Miniature gasoline engine

Originally published at: Miniature gasoline engine | Boing Boing


How many horse/pony’s that put out?


I get the joke, and it’s the one always made about model engineering videos, but I would hate for that to discourage anyone from getting in to this amazing hobby.

This person is using Sherline machines which are little baby machine tools that are very inexpensive and anyone can use them on their kitchen table. If you want to go bigger, second hand older machines like a 9” South Bend come up on Craigslist and such for a couple hundred bucks that need some love to be brought back to life. The tooling, like drills, endmills, etc, can be purchased gradually as you need them. Anyone can get started in hobby machining and make engines like this relatively inexpensively.

The time investment is real, but most hobbies involve lots of time- that’s kinda the point. It’s about the journey, not the destination. As soon as you finish one model engine, you immediately start on the next one.


As an aging meat popsicle, I can attest to the value of a hobby[s]. Dear Wife and I swear by them, it is essentially a never ending journey, and an enjoyable one at that. When you do find a good fit [hobby] for your needs it will enrich your life and likely the lives of others.


That was fascinating


…or you could just buy one for $170.


I have improved the joke!


I’ll recommend Nevil Shute’s novel to any tinkerer:

‘“Trustee from the Toolroom” is an adventure story in which a model engineer–drawn to some extent around Edgar Westbury–plays the leading part. When he was writing this story, Nevil borrowed volumes of the MODEL ENGINEER from me so that his references to a Congreve clock would be accurate in detail. There was nothing casual in his writing, and there was no guesswork in his own workshop - for he was a true model engineer in spirit, and a member of our Melbourne SMEE.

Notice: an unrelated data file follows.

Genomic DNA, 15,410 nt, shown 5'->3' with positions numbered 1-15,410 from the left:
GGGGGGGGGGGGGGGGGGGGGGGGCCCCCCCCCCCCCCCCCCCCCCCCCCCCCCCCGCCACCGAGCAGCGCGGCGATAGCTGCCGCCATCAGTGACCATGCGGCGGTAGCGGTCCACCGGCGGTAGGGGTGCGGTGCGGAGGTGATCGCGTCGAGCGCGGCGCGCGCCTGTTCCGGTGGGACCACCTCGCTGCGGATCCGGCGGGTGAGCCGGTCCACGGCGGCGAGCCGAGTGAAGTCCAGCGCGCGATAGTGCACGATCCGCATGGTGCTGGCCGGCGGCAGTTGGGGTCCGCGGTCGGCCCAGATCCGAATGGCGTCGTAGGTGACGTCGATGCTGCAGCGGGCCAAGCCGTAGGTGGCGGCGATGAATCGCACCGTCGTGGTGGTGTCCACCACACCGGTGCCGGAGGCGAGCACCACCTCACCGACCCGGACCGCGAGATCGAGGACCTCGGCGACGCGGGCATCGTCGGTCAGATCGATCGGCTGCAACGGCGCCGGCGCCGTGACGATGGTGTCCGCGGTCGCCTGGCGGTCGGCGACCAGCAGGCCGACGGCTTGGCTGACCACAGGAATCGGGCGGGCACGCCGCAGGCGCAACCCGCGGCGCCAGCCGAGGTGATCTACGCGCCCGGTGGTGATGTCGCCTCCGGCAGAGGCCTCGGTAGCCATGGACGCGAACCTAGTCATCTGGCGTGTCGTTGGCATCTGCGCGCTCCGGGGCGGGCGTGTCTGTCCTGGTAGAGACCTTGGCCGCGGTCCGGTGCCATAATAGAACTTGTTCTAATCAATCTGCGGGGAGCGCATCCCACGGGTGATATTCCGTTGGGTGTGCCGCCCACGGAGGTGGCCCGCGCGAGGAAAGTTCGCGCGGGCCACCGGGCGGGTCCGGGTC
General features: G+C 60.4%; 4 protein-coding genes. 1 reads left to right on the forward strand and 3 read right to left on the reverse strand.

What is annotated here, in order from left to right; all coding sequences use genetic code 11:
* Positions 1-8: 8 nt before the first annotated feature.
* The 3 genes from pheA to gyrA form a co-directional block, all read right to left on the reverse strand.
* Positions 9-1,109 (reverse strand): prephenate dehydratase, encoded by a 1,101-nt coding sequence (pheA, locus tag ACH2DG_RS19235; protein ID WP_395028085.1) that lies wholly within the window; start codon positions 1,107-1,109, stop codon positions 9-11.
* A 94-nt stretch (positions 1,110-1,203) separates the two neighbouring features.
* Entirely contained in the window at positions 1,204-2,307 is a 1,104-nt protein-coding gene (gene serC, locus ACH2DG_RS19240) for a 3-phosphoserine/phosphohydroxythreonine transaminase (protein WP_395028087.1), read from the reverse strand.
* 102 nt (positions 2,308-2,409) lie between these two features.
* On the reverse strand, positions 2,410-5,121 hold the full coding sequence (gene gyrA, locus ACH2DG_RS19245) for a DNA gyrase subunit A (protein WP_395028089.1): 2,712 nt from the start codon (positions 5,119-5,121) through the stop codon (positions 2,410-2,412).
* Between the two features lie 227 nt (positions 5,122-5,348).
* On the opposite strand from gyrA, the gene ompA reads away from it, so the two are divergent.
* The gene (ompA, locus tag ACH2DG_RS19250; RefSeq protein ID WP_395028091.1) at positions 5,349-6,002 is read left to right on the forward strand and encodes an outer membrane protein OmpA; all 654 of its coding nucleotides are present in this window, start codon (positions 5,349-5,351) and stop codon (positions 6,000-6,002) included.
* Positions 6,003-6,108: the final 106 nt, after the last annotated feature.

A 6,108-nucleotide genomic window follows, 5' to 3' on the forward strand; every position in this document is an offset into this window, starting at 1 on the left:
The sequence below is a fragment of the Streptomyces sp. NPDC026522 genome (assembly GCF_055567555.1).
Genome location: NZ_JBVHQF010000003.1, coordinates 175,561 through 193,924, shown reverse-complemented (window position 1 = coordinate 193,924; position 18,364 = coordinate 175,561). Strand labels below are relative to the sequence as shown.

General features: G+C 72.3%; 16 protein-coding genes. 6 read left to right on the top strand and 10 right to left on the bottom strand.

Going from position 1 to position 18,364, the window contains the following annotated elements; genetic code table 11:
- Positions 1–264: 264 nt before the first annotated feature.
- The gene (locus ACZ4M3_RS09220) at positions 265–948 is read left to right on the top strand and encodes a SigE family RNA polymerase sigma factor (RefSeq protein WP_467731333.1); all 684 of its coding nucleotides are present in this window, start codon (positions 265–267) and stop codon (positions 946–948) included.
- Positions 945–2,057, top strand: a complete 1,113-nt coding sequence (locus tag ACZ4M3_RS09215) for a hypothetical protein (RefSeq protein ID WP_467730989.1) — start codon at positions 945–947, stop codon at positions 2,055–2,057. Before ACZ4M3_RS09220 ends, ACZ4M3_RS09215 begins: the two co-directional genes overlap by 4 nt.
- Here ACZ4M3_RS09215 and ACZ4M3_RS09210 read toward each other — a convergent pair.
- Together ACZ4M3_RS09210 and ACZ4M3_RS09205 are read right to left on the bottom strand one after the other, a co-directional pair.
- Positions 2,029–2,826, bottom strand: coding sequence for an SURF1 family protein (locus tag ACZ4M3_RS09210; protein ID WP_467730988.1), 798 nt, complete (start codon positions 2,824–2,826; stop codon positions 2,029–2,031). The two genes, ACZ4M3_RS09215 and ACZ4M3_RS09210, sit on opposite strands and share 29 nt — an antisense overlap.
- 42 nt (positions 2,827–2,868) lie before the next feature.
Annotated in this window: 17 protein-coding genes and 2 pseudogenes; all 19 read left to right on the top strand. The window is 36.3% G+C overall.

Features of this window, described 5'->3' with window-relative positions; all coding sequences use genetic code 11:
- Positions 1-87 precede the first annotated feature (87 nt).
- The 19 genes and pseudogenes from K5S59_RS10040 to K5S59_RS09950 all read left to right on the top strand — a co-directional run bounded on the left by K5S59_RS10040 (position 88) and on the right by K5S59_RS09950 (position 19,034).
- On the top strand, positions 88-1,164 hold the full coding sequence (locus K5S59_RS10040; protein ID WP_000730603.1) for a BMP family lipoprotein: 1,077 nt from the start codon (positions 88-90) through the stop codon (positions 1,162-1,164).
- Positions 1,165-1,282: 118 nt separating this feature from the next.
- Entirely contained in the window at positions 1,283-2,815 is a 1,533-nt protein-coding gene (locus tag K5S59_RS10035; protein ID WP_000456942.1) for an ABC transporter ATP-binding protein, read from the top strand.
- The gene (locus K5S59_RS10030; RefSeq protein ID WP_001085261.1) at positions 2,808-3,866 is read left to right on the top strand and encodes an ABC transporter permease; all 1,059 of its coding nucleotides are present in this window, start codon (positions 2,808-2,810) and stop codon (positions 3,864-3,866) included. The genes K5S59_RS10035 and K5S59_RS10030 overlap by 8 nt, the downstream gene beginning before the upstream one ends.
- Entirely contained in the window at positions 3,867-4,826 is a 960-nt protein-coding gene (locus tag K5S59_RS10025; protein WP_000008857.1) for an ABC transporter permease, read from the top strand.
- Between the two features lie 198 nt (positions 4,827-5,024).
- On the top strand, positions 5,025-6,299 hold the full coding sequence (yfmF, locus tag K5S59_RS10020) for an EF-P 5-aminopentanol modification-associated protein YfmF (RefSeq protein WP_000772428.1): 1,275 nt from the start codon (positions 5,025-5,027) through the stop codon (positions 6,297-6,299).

Before he left England he completed a one-eighth h.p. horizontal single-cylinder petrol engine to Stuart Turner No 800 castings and added a mechanical lubricator. It was described and illustrated in ME of 27 January 1949. He brought it with him to Australia and displayed it working at one of our exhibitions.’


One of these things is unreasonably expensive.

I can’t say this in public, but I can’t help thinking that high fuel prices are good for the environment, and that if fossil carbon isn’t expensive, people will keep putting tons of it it into the atmosphere.

I acknowledge that I’m a member of the elite, and that many people can’t do their jobs from home (unlike me) and most Americans live more than two miles from their job (unlike me) and most Americans can’t take public transit to work (unlike me), and that these high prices mean real suffering for many people. But I can’t help noticing that when gas isn’t expensive, a lot of people decide that the best way to commute is to buy a gigantic vehicle and travel to work in it by themselves.

I’m not trying to be a jerk about this, but it certainly does seem that we’re fucked.


I also find it discouraging when people looking into a hobby are convinced they need a ton of expensive equipment just to start. Sadly this is sometimes done by people in the hobby.